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dc.contributor.authorWanigatunga, Amal A
dc.contributor.authorSourdet, Sandrine S
dc.contributor.authorLaMonte, Michael J
dc.contributor.authorWaring, Molly E
dc.contributor.authorNassir, Rami
dc.contributor.authorGarcia, Lorena
dc.contributor.authorBea, Jennifer W
dc.contributor.authorSeguin, Rebecca A
dc.contributor.authorOckene, Judith K
dc.contributor.authorSarto, Gloria E
dc.contributor.authorStefanick, Marcia L
dc.contributor.authorLimacher, Marian
dc.contributor.authorManini, Todd M
dc.date.accessioned2017-11-06T23:55:59Z
dc.date.available2017-11-06T23:55:59Z
dc.date.issued2016-06-08
dc.identifier.citationPhysical impairment and body weight history in postmenopausal women: the Women’s Health Initiative 2016, 19 (17):3169 Public Health Nutritionen
dc.identifier.issn1368-9800
dc.identifier.issn1475-2727
dc.identifier.pmid27269298
dc.identifier.doi10.1017/S1368980016001415
dc.identifier.urihttp://hdl.handle.net/10150/626012
dc.description.abstractObjective: To examine whether weight history and weight transitions over adult lifespan contribute to physical impairment among postmenopausal women. Design: BMI categories were calculated among postmenopausal women who reported their weight and height at age 18 years. Multiple-variable logistic regression was used to determine the association between BMI at age 18 years and BMI transitions over adulthood on severe physical impairment (SPI), defined as scoring <60 on the Physical Functioning subscale of the Rand thirty-six-item Short-Form Health Survey. Setting: Participants were part of the Women's Health Initiative Observational Study (WHI OS), where participants' health was followed over time via questionnaires and clinical assessments. Subjects: Postmenopausal women (n 76 016; mean age 635 (sd 73) years). Results: Women with overweight (BMI=250-299 kg/m(2)) or obesity (BMI = 300 kg/m(2)) at 18 years had greater odds (OR (95 % CI)) of SPI (151 (135, 169) and 214 (172, 265), respectively) than normal-weight (BMI=185-249 kg/m(2)) counterparts. Transitions from normal weight to overweight/obese or to underweight (BMI<185 kg/m(2)) were associated with greater odds of SPI (197 (184, 211) and 135 (106, 171), respectively) compared with weight stability. Shifting from underweight to overweight/obese also had increased odds of SPI (152 (111, 209)). Overweight/obese to normal BMI transitions resulted in a reduced SPI odds (052 (039, 071)). Conclusions: Higher weight history and transitions into higher weight classes were associated with higher likelihood of SPI, while transitioning into lower weight classes for those with overweight/obesity was protective among postmenopausal women.
dc.description.sponsorshipNCATS NIH HHS [KL2 TR000160, UL1 TR001453]; NCI NIH HHS [P30 CA124435]; NHLBI NIH HHS [U01 HL105268]; NIA NIH HHS [P30 AG028740, R01 AG042525]; NIAMS NIH HHS [U01 AR045583]; NIDCR NIH HHS [R03 DE022654]; WHI NIH HHS [N01 WH042109, N01WH42129]en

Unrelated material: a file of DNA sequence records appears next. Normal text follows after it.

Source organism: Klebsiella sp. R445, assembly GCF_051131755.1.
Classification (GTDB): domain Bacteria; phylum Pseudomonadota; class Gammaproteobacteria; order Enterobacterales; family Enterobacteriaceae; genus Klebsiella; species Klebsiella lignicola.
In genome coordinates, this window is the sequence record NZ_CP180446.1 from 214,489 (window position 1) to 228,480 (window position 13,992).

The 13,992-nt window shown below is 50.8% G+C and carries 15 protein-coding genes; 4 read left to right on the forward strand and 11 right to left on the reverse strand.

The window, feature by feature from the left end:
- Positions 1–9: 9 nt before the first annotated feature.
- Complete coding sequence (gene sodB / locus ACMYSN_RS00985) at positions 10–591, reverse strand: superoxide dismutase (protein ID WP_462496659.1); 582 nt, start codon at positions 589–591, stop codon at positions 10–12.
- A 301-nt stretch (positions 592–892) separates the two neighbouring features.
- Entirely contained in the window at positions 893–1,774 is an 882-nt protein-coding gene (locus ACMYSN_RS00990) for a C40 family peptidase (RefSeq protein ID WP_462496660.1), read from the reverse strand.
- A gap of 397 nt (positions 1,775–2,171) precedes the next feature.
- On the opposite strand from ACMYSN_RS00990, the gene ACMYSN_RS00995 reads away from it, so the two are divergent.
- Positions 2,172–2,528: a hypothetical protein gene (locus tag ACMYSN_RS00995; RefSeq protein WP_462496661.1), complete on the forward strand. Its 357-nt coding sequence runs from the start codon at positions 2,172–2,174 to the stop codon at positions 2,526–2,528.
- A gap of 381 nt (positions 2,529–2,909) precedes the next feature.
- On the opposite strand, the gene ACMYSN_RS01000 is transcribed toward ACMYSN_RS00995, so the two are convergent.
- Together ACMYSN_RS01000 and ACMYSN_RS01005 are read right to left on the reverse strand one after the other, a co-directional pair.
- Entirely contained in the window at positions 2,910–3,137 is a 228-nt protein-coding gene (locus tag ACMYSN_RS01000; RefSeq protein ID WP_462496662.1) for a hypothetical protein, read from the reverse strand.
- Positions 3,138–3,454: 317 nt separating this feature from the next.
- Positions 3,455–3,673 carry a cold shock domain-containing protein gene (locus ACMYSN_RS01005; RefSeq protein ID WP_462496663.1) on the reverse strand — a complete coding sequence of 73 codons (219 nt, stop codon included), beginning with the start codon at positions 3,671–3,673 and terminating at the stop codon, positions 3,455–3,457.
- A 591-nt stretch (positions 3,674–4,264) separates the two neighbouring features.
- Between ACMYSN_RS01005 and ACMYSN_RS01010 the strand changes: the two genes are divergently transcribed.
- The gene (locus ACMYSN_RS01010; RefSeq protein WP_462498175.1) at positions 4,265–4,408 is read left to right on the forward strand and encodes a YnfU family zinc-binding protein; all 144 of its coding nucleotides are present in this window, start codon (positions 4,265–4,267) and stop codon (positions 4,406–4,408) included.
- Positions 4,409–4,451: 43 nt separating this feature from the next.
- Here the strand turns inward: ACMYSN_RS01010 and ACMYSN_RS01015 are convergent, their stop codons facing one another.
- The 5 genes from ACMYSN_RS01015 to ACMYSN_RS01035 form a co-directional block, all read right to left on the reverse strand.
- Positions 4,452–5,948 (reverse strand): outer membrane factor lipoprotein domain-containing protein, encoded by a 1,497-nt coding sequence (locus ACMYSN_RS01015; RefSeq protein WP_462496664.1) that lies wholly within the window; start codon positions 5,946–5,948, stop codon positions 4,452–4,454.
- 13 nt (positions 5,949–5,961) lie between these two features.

dc.language.isoenen
dc.publisherCAMBRIDGE UNIV PRESSen
dc.relation.urlhttp://www.journals.cambridge.org/abstract_S1368980016001415en
dc.rightsCopyright © The Authors 2016.en
dc.rights.urihttp://rightsstatements.org/vocab/InC/1.0/
dc.subjectBody weighten
dc.subjectWeight changeen
dc.subjectBMIen
dc.subjectPhysical impairmenten
dc.subjectPhysical functionen
dc.subjectDisabilityen
dc.titlePhysical impairment and body weight history in postmenopausal women: the Women’s Health Initiativeen
dc.typeArticleen
dc.contributor.departmentUniv Arizona, Dept Nutr Scien
dc.identifier.journalPublic Health Nutritionen
dc.description.note12 month embargo; Published online: 08 June 2016en
dc.description.collectioninformationThis item from the UA Faculty Publications collection is made available by the University of Arizona with support from the University of Arizona Libraries. If you have questions, please contact us at repository@u.library.arizona.edu.en
dc.eprint.versionFinal published versionen
refterms.dateFOA2017-06-08T00:00:00Z
html.description.abstractObjective: To examine whether weight history and weight transitions over adult lifespan contribute to physical impairment among postmenopausal women. Design: BMI categories were calculated among postmenopausal women who reported their weight and height at age 18 years. Multiple-variable logistic regression was used to determine the association between BMI at age 18 years and BMI transitions over adulthood on severe physical impairment (SPI), defined as scoring <60 on the Physical Functioning subscale of the Rand thirty-six-item Short-Form Health Survey. Setting: Participants were part of the Women's Health Initiative Observational Study (WHI OS), where participants' health was followed over time via questionnaires and clinical assessments. Subjects: Postmenopausal women (n 76 016; mean age 635 (sd 73) years). Results: Women with overweight (BMI=250-299 kg/m(2)) or obesity (BMI = 300 kg/m(2)) at 18 years had greater odds (OR (95 % CI)) of SPI (151 (135, 169) and 214 (172, 265), respectively) than normal-weight (BMI=185-249 kg/m(2)) counterparts. Transitions from normal weight to overweight/obese or to underweight (BMI<185 kg/m(2)) were associated with greater odds of SPI (197 (184, 211) and 135 (106, 171), respectively) compared with weight stability. Shifting from underweight to overweight/obese also had increased odds of SPI (152 (111, 209)). Overweight/obese to normal BMI transitions resulted in a reduced SPI odds (052 (039, 071)). Conclusions: Higher weight history and transitions into higher weight classes were associated with higher likelihood of SPI, while transitioning into lower weight classes for those with overweight/obesity was protective among postmenopausal women.


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